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Allies and Policymakers Make New Jersey the Second State in the Nation to Offer Families Universal Home Visiting

The 2021 legislative session in New Jersey was an historic one for young children and their families. With the passage of S690, New Jersey established a statewide universal newborn home visitation program in the New Jersey Department of Children and Families, making the state the second in the nation, after Oregon, with this level of home visitation.

The Universal Home Visiting Program legislation, which was championed by Senator Teresa Ruiz, passed unanimously through both the Senate and Assembly on June 24th and was signed into state law on July 29th.

The new program will provide a registered nurse to conduct home visits for all mothers and newborns within two weeks of birth, and serves both adoptive and resource parents, as well as those families who experience stillbirths. The program will be at no cost to the family. Home visits will feature an evidence-based evaluation of the physical, emotional, and social factors affecting parents and their newborn including physical and mental health wellness checks, breastfeeding support and reproductive planning, environmental assessments of the home, and assessments for social determinants of health, such as food security, transportation access, childcare planning, and employment to ensure families have their needs identified and met.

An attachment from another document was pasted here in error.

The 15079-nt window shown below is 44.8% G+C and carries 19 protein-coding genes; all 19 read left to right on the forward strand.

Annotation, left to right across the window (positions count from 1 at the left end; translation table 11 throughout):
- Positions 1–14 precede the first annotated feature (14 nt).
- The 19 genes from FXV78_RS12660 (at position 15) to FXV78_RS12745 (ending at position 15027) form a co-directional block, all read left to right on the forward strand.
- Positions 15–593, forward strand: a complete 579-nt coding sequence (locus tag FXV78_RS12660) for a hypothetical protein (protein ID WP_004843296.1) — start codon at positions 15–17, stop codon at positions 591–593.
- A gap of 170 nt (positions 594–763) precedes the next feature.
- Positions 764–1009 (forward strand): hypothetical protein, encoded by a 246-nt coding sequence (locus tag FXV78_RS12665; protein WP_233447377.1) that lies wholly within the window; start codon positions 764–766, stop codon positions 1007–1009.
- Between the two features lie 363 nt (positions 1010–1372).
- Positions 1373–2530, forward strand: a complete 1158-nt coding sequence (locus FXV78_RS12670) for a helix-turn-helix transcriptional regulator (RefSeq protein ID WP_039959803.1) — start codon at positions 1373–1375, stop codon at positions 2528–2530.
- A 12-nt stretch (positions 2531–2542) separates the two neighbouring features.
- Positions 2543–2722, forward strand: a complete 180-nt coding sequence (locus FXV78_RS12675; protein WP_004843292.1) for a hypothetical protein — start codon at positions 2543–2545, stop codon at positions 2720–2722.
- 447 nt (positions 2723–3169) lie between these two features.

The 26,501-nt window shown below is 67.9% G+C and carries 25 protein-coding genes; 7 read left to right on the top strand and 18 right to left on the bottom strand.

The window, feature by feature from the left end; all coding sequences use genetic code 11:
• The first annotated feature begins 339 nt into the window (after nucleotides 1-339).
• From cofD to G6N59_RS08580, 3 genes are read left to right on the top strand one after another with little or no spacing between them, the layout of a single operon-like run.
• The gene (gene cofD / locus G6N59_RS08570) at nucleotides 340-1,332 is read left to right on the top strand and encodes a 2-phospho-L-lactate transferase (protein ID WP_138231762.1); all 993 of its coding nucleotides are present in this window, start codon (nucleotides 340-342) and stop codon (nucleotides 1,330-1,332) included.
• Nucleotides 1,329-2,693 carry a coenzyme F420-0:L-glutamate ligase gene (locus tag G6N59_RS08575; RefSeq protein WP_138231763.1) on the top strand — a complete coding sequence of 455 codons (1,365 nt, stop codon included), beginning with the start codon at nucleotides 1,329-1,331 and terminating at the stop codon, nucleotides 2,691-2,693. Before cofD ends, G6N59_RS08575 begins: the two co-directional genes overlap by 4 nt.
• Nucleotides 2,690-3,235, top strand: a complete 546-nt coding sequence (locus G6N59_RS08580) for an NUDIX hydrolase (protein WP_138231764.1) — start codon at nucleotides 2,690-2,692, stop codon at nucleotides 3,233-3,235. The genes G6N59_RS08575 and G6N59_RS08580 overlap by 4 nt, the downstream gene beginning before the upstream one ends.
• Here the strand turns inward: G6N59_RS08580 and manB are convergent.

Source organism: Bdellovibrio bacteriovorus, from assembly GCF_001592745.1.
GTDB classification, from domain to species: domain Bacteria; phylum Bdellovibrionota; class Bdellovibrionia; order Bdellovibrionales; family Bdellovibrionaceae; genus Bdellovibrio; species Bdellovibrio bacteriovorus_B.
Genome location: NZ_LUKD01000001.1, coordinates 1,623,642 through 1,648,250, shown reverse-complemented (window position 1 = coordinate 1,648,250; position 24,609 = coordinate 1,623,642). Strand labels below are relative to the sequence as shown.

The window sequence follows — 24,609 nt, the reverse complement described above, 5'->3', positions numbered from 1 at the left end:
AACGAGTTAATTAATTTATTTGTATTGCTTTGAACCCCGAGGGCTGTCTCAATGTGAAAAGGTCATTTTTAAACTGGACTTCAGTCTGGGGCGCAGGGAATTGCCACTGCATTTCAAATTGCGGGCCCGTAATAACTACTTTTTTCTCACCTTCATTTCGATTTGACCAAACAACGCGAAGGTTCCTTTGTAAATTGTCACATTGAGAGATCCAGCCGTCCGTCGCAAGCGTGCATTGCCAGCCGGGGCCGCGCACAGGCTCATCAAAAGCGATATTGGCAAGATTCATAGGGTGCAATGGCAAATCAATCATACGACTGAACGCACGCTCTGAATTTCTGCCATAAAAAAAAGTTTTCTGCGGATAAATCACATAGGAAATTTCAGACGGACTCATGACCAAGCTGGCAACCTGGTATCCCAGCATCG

Early childhood advocates in New Jersey were crucial to this win.

Creating an infrastructure for a universal home visiting system was one of the key goals in Advocates for Children of New Jersey (ACNJ)’s  Unlocking Potential prenatal-to-three plan. ACNJ also worked directly with Sen. Ruiz and her staff to strengthen the bill. This included facilitating a meeting with policymakers from Oregon to learn how they designed, funded, and advocated for their legislation.

ACNJ and many of its partners testified before the Senate Health, Human Services and Senior Citizens Committee, and several submitted written testimony, including the New Jersey Chapter of the American Academy of Pediatrics, the New Jersey Association for Obstetrics and Gynecology and the New Jersey Hospital Association.

Key advocates’ recommendations that were incorporated in the final legislation included:

  • the home visitor should be a specially trained nurse,
  • the program should offer more than one visit,
  • the model utilized should be based on criteria established by the US Department of Health and Human Services for an evidence-based early childhood home visiting service delivery model that has been rigorously researched

“This legislation is the beginning of a pathway forward that connects every caregiver and child to the healthy future that they deserve,” says Cecilia Zalkind, President of ACNJ.

 

And, fortunately, the state’s governor agrees. “Home visiting programs have tremendous benefits for mothers, infants, and families,” Governor Murphy said at the signing. “Research has shown that these programs not only decrease infant and maternal mortality, but also improve mental health, increase child educational attainment, decrease abuse and neglect, and strengthen family success and economic growth. This universal home visiting program is a critical step forward in making our state stronger and fairer for all families, giving them the tools and supports they need for success and resilience, and ensuring New Jersey remains the best place to start and raise a family.”  

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